An attempt to visit every suburb in Sydney.

Firstly, thanks for those who checked out the Anniversary Special video - Sunday will be part two. If you haven't caught part one yet, ...

We Built This City: Haymarket

Firstly, thanks for those who checked out the Anniversary Special video - Sunday will be part two. If you haven't caught part one yet, you can enjoy watching me struggle up many hills. 

In the meantime, here's a shoulder post from the Inner City


While a suburb in and of itself, Haymarket is really part of Sydney CBD. It encompasses Central Station, and a handful of blocks to its north and east. 

Naturally, I kicked things off at Central today.

From Central, you can either head into Belmore Park, where you can be eaten by rats and ibises (or line up with UNSW students for an express bus to uni), 

or you can head along Eddy Avenue, 

to reach George Street, the main artery through Sydney CBD. Naturally, here I was unable to take anything resembling a decent photo due to the sun right ahead of of me.  

I live nearby, and so I find myself walking these streets fairly often,

and Haymarket is actually my favourite bit of Sydney CBD. 

This is mostly because Haymarket contains Sydney's Chinatown. 

Despite being a local, I decided to spend my Haymarket suburbsing by exploring Chinatown as a tourist might. 

Naturally, this meant starting off with lunch at this plaza where two restaurants - Chinese Noodle House and Chinese Noodle Restaurant - battle for customers. 

I think I ended up at Chinese Noodle Restaurant, but I'm not certain. 

Being winter time, some dumpling soup seemed to be the go, 

and it definitely was, indeed, the go. 

Complimentary sides include hot tea,

and Angies for wiping your face. 

While playing with my phone over lunch, I also was intrigued to see this Singapore BBQ Pork place in the same plaza. Pictures on Google showed some sort of perfectly square slice of pork,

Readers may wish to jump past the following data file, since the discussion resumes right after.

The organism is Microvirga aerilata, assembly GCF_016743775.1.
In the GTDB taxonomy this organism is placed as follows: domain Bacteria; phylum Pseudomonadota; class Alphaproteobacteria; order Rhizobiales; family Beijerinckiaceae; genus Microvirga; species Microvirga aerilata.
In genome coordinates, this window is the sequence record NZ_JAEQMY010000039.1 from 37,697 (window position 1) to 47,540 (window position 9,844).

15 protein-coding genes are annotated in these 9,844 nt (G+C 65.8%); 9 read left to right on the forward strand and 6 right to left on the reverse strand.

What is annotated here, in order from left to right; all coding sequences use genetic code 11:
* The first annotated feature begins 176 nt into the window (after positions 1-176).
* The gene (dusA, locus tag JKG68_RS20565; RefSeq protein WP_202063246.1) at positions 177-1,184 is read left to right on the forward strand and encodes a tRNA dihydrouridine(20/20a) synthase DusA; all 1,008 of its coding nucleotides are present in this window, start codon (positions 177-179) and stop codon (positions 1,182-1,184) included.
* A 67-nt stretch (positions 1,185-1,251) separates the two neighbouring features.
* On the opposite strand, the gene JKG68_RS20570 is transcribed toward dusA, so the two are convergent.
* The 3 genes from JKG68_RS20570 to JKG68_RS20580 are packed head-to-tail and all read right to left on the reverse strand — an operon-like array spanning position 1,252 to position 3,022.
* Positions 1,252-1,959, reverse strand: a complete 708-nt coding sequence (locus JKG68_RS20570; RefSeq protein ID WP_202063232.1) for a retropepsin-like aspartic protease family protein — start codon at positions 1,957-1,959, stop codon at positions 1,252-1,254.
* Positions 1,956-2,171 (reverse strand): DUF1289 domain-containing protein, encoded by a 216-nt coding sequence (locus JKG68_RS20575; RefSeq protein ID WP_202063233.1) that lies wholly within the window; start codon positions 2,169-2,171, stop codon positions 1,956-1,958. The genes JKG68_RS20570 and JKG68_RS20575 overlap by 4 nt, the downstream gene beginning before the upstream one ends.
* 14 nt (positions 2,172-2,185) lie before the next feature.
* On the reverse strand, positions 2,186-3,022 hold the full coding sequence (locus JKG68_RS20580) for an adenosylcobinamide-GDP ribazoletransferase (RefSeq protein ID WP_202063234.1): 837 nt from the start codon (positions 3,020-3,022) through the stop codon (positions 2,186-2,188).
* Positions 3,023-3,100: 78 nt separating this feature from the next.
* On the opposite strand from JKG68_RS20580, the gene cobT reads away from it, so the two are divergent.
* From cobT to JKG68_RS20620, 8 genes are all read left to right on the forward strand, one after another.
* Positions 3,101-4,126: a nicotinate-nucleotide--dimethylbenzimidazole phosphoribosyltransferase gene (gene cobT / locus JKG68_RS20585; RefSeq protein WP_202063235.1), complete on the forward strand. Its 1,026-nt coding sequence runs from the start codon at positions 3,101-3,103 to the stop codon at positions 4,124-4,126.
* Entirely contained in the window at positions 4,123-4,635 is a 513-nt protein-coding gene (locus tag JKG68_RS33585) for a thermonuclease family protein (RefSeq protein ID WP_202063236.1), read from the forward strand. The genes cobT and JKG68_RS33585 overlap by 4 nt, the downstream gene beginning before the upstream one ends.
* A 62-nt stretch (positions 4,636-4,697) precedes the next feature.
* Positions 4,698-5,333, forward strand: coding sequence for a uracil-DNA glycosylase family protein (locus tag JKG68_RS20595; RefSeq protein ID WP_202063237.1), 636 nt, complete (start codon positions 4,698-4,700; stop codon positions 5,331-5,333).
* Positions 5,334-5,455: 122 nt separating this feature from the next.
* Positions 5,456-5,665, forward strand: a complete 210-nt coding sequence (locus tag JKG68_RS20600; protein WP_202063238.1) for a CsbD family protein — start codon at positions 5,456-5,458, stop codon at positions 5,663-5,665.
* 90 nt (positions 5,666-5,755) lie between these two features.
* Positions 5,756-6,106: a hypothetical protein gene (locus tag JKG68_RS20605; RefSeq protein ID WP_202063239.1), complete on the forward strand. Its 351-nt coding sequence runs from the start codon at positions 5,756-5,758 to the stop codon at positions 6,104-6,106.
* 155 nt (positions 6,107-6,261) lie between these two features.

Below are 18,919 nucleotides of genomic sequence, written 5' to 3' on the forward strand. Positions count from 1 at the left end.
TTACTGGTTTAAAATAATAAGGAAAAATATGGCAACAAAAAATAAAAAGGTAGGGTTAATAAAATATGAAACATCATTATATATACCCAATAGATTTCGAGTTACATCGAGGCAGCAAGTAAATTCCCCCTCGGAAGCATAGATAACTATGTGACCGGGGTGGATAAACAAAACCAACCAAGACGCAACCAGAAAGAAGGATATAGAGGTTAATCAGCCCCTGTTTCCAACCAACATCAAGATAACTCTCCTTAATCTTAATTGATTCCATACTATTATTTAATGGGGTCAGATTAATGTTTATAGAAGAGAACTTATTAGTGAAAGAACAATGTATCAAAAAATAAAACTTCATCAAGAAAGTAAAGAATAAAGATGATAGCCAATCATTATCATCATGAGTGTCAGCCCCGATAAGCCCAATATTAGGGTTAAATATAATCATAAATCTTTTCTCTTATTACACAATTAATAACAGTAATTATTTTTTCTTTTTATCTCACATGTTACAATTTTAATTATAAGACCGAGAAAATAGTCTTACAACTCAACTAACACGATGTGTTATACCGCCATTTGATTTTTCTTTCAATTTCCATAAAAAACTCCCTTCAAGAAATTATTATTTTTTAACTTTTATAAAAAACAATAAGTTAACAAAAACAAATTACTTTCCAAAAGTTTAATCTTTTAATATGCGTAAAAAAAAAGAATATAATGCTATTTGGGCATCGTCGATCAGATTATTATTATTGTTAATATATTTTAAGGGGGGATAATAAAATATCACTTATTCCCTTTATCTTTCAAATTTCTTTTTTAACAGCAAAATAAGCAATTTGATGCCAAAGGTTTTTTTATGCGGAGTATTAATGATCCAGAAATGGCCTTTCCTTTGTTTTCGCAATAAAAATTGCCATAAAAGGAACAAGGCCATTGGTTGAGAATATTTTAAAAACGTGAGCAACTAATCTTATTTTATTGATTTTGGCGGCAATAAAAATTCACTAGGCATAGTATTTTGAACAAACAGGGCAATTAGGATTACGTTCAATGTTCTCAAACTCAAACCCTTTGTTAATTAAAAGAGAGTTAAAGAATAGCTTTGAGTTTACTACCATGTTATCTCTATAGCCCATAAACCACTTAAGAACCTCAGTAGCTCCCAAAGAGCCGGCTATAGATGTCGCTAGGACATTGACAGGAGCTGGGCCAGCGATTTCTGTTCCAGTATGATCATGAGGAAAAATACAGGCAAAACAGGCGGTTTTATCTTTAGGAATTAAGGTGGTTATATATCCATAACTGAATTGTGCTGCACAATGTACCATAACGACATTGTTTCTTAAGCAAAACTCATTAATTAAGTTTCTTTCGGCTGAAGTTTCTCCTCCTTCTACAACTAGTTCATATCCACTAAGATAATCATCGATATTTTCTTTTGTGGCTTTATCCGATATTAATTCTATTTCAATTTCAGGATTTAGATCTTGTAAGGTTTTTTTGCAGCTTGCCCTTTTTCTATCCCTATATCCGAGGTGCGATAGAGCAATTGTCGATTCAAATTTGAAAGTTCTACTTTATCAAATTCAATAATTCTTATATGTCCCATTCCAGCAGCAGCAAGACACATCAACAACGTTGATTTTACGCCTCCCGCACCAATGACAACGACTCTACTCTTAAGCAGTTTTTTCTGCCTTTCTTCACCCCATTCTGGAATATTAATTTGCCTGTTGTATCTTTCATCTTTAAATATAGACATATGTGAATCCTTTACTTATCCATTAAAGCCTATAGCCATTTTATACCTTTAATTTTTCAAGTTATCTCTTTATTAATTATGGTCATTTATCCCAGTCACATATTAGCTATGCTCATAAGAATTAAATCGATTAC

and that's exactly what I got. While perhaps a little bit on the rich side, this square of pork turned out to be quite tasty, and was only something like four bucks.  

After lunch and the post-lunch-snack, I took a stroll. 

Nearby points of interest include Market City (a shopping centre)

with Paddy's Markets underneath. 

Paddy's Markets sells fresh food, but also has a knick-knack section mostly selling souvenirs to tourists. 

I was good for both of those things, so I kept moving. 

From here, the logical next steps is to head onto Dixon Street, Chinatown's main touristy walking street,

with one of those arches that somehow every Chinatown in every city has. 

Here I was actually planning on stopping for some post-lunch cream puffs at Emperor's Garden. This is a literal hole in the wall which sells small cream puffs for about half a dollar each depending on how many you get,

but I didn't feel like queuing this much, 

so I kept strolling in search for another dessert. 

That next option soon appeared with egg tarts from a spot named Sweet Lu. 

They also have cakes, some of which have whacky designs. 

I figured I'd go all out and pick up a durian tart. For those who are unaware, durian is a controversial fruit enjoyed in East and Southeast Asia, best known for being stinky. 

So stinky that it's against the law to take it onto public transport in Singapore - here's a picture from the Singapore Metro warning you not to try it.
Image by Marcin Konsek and taken from Wikimedia Commons

Anyway, the tart wasn't too bad - it had a marshmallow on it that melted with the heat of the tart so that was pretty swell. Oh, and if you're curious, durian tastes sort of like mango mixed with a hint of garbage. I don't hate it, but there are definitely better fruits. 

Lunch, post-lunch snack and dessert sorted, it was now time for more strolling. 

This took me to the newest bit of Haymarket, 

Darling Square. Darling Square is a southern extension to Darling Harbour, featuring this outdoor plaza-y bit, 


and this whacky birds-nest library. 

It's also good for being one of the rare places in Sydney that's alive at night with things to do other than drinking and punching strangers in the back of the head. 

From here, I headed to my final Haymarketian stop, 

The Goods Line.

By the Powerhouse Museum, 

and UTS' Paper Bag Building, 

The Goods Line is a walkway on a former freight line which is now a bit of a park and a great piece of public space, presumably inspired by New York's High Line

And that's it for my afternoon in Haymarket. 

Except for one thing - I'm a sucker for exotic sugary drinks from Asian supermarkets - and Market City has the huge Thai Kee IGA with both Asian and local groceries. 

Isn't it beautiful?

Today's lucky dip brought me to Kickapoo Joy Juice. Chosen for it's wonderful name, this fine can wound up mostly tasting like Mountain Dew. 

And with that, it was now time to actually call it for the suburb. 

Haymarket: The heart of Sydney CBD is not in the heart of Sydney CBD.


  1. I enjoyed the tour. Thanks. It's been a few years sicne I visited Haymarket.

  2. Loved that tour! Love Haymarket. Thanks Yaz

  3. To be honest, I find Haymarket kinda gross. Much prefer the Circular Quay end of town. But, hey, some people like it for the Asian food etc.